I recently went to look around RE/SISTERS A Lens on Gender and Ecology, at the Barbican. In this exhibition the politics goes well beyond environmentalism and feminism, encompassing work that reflects on sexuality, race and the history of colonialism. And yet it would be possible in some cases to wilfully ignore all these strata of meaning and admire a work as landscape art, like Salt Island, a sequence of five photographs embroidered with green thread. We are told by the wall label that Mónica de Miranda's work 'considers the complex experience of Afrodiasporic lives and Europe's colonialist past through a Black ecofeminist lens, drawing on ideas of matrilineal relationships, kinship, migration, slavery and African liberation movements.' However it's hard to get all this from Salt Island and the exhibition would ideally have displayed more of the multimedia project of which this is just a part, The Island. There is a good description of this in a text by Ana Nolasco on the artist's website, including historical background on the “Ilha dos Pretos” (Island of Blacks) which inspired it - stories of an eighteenth century settlement of people of African origin by the Sado River.
The addition of new ways of understanding our relationship with the planet make it increasingly hard to position art in this field. Agnes Denes, for example, is included for her famous Manhattan Wheatfield project, but she is now being criticised for using wheat, a Eurocolonial industrial cereal crop, 'implicated in the displacement of Indigenous people and indigenous plants over much of the continent for at least two centuries' (Catriona Sandilands). Today, artists need to think intersectionally. They have to create arresting work while steering (if I can use a mythological gendered landscape metaphor) between the Scylla of 'Mother Earth' attitudes, that equate women too closely with nature, and the Charybdis of panoramic or abstracting viewpoints, associated with power and possession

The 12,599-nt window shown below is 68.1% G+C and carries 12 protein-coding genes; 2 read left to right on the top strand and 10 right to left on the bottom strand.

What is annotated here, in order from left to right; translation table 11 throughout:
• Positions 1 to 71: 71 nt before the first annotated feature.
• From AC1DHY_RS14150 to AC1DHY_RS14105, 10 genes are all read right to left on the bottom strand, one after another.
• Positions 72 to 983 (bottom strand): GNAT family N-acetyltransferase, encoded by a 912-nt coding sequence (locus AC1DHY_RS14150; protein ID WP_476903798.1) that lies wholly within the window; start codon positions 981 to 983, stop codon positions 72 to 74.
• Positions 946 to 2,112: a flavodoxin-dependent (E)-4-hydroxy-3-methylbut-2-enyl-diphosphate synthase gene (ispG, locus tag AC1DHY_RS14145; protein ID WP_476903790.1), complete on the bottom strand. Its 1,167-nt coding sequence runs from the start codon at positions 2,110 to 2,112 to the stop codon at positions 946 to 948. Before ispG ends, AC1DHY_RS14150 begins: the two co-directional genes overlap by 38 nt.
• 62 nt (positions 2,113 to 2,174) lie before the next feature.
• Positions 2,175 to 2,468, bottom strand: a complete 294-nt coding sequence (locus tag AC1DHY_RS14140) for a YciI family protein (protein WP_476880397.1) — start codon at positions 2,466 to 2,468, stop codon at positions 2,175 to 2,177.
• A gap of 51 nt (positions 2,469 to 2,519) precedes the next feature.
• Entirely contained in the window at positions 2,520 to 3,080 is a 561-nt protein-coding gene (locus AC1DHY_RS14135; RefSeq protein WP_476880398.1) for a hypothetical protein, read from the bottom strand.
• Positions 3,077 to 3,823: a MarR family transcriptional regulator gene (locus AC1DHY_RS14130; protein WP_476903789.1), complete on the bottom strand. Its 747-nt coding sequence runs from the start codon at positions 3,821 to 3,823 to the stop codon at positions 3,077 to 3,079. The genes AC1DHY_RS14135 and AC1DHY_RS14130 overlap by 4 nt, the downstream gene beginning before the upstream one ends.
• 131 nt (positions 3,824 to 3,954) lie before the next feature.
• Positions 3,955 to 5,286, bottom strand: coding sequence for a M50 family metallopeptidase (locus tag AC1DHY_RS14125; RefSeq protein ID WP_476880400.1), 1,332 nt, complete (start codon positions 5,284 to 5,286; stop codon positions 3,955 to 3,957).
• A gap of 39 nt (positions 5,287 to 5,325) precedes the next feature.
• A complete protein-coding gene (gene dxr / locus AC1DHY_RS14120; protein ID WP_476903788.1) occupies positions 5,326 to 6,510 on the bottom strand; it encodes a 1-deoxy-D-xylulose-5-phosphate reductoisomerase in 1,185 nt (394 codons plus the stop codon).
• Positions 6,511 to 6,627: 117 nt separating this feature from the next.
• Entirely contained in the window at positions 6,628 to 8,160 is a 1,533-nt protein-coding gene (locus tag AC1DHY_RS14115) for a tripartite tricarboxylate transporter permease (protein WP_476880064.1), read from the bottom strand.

Back in 1986, Tee A. Corinne's Isis photomontages placed vulvas
in the landscape of Oregon. Did this go too far in equating the female
body with nature? Context is important: Corinne is well known for her
books and images celebrating lesbian lives and these 'landscapes' were
just one small project in a prolific lifetime's work. It is hard to
criticise artists like Corinne, Ana Mendieta,
Laura Aguilar and others for positioning themselves as part of their
environments, as an alternative to the disembodied vistas of landscape
painters or large-scale interventions of land artists. They were 'performing
ground' - locating 'the self not merely in the world but of it' (Lucy Bradnock). Writing about Corinne's work, Tamsin Wilton argues that her 'celebration of woman in the woodland focuses on women's sexuality, the seat of female sexual pleasure. In other words, precisely what is most often erased in the women-as-landscape genre.'
Symrin Gill's aerial photographs of open-pit mines can be seen as avoiding the industrial sublime by 'alluding to the corporeal' (the series is called Eyes and Storms), emphasising the landscape's 'bodily textures' by allowing shadows to disrupt a two-dimensional 'extractivist viewpoint.' By contrast, Sim Chi Yin does provide a beautiful abstract aerial view (below) as part of her Shifting Sands project. But this aestheticisation of the 'infrastructural' gaze' is juxtaposed with other photographs ('the human gaze') that show the impact of erosion in poorer areas of the Global South. Another artist, Mary Mattingly is represented by some striking unpeopled 2016 photographs: Mineral Seep, where a cliff is transformed into a drip painting by black and brown stains, and Ore Transport, where an uncanny, unfathomable concrete structure, framed by grey water and pale sky, draws you into its shadowy interior. But these too are contextualised with a chalk board Cobalt Map showing the complex system that supports its production and distribution, 'a network of violence that percolates outward from the original site of extraction.'